County Supervisors Back $1 Pot Penalty
8 board members push plan slashing $500 penalty for possession.
The Milwaukee County penalty for marijuana possession would drop from up to $500 to $1, under a proposal introduced by a group of county supervisors.
“In achieving racial equity, disparities in the criminal justice system, including marijuana and paraphernalia possession laws, must be eradicated,” the resolution said.
The state should fully legalize cannabis, he said. “This is a step in that direction.”
The existing county ordinance calls for forfeitures of $250 to $500 and the county usually levies a $275 penalty, according to the proposal. When additional fees are added in, however, the total jumps to about $484.
A $1 penalty would really cost $142.26 once fees and surcharges are included, according to a court official. The new penalty also would apply to possession of drug paraphernalia ordinance violations.
There were 187 county marijuana tickets issued in 2019, according to the resolution.
Under the existing ordinance, “some individuals may not be able to afford the fine and fees associated with a marijuana possession citation, which may result in their case being sent to collections or an increased charge, which is less likely to be collected by Milwaukee County and can affect an individual’s financial situation, including their credit scores,” the resolution said.
State law also mandates that information, including photographs and fingerprints, of people arrested for offenses – including minor ordinance violations – involving controlled substances be submitted to the Wisconsin Department of Justice. The arrest information is available to anyone performing a criminal background check through the department.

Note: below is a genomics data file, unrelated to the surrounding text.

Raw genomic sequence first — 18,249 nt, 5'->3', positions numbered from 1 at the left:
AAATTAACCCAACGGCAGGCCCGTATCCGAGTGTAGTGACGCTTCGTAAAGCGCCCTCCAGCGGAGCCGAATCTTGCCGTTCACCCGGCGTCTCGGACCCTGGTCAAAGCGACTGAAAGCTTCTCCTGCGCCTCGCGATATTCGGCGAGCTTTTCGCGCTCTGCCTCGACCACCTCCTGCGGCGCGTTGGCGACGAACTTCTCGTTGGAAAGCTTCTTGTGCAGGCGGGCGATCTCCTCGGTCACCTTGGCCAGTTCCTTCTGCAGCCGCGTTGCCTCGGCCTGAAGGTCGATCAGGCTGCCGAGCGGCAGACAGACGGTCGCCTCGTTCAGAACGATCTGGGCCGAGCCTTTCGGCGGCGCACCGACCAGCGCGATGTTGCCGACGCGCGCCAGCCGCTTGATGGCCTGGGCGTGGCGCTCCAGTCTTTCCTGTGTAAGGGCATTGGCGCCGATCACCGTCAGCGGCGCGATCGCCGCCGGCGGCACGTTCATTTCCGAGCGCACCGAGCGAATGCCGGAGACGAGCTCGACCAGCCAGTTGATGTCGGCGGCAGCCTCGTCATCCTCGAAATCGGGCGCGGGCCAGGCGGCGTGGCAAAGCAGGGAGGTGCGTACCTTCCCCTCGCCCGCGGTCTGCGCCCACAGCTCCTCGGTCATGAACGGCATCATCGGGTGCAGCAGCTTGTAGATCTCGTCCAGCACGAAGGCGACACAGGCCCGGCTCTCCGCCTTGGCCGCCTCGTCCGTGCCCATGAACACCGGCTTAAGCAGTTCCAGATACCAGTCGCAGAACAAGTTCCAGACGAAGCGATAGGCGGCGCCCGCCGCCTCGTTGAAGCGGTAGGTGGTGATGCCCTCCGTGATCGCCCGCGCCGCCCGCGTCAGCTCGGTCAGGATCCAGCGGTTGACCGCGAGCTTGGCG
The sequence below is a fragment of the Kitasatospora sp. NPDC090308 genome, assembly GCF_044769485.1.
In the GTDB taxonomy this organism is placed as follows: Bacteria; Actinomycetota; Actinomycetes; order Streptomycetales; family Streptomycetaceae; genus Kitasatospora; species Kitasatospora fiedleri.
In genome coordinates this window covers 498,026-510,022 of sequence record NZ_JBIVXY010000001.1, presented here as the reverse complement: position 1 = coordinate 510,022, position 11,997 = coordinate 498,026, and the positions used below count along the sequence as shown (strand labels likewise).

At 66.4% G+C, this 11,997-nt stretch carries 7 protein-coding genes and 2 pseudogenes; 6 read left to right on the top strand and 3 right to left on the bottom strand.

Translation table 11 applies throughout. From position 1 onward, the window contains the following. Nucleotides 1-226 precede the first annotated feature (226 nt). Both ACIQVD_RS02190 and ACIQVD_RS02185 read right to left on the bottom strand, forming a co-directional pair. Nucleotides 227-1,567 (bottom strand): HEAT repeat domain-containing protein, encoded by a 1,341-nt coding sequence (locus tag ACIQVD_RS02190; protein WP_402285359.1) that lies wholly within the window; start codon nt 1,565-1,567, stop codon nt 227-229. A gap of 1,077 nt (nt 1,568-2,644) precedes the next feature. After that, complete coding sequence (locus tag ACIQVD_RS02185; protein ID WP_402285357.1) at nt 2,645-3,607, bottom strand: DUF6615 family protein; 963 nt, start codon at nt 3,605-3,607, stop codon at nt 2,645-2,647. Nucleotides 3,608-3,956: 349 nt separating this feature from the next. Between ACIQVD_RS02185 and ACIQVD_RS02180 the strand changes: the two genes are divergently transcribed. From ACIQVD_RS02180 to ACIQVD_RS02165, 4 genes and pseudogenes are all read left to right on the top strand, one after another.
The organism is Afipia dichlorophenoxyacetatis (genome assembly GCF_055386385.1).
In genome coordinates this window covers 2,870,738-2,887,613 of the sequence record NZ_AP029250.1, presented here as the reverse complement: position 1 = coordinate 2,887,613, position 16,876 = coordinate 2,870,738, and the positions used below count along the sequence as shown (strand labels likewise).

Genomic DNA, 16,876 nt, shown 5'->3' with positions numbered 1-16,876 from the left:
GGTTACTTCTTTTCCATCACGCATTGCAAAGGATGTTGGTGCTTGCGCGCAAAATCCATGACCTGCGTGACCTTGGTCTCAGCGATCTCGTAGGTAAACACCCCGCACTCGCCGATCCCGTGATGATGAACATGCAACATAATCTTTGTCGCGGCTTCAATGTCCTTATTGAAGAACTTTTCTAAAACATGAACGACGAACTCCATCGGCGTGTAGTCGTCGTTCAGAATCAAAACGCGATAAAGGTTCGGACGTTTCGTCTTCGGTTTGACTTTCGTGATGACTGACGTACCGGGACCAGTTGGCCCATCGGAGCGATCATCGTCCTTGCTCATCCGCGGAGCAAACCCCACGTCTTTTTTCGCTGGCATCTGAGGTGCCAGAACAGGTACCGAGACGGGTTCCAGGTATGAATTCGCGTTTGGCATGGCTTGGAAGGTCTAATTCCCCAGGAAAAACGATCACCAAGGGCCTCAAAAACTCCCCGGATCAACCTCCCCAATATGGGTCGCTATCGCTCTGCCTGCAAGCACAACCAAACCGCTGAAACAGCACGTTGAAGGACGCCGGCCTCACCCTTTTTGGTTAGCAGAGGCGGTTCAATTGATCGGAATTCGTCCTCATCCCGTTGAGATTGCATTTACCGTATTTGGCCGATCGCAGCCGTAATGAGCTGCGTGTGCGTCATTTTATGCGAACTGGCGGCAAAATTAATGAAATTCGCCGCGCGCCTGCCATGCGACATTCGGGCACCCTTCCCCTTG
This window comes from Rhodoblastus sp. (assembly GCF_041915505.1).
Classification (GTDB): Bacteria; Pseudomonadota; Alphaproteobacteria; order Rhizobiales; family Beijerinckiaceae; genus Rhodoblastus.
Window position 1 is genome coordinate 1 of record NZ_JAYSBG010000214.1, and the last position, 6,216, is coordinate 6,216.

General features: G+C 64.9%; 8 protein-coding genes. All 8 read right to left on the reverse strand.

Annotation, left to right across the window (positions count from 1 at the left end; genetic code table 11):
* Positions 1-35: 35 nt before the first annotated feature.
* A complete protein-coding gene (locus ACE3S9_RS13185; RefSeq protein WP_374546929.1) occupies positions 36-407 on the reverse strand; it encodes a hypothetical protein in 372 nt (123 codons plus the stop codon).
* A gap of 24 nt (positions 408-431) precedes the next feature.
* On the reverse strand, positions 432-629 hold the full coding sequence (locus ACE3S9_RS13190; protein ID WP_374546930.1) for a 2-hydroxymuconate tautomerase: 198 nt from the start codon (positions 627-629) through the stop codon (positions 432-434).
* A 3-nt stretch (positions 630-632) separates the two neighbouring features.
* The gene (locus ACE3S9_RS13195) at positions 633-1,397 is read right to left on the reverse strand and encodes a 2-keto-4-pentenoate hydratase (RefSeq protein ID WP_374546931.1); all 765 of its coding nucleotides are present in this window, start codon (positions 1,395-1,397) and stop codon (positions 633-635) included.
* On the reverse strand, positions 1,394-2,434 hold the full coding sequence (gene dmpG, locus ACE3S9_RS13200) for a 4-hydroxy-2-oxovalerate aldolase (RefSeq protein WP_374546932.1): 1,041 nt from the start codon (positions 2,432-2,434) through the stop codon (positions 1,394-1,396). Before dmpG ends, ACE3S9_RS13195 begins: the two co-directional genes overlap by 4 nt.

The county ordinance applies to cases involving 25 grams or less of marijuana. Law enforcement can still issue state tickets, if necessary, for amounts larger than that, the ordinance said.
Wisconsin also was one of 17 states that saw a jump in cannabis possession arrests from 2010 to 2018 “despite an increasing shift in attitudes toward decriminalization and legalization of marijuana,” the resolution said.
WJI reported that Black people were defendants in 77% of marijuana possession cases in Milwaukee Municipal Court in 2019, despite making up just 39% of the city’s population.
Gretchen Schuldt writes a blog for Wisconsin Justice Initiative, whose mission is “To improve the quality of justice in Wisconsin by educating the public about legal issues and encouraging civic engagement in and debate about the judicial system and its operation.”
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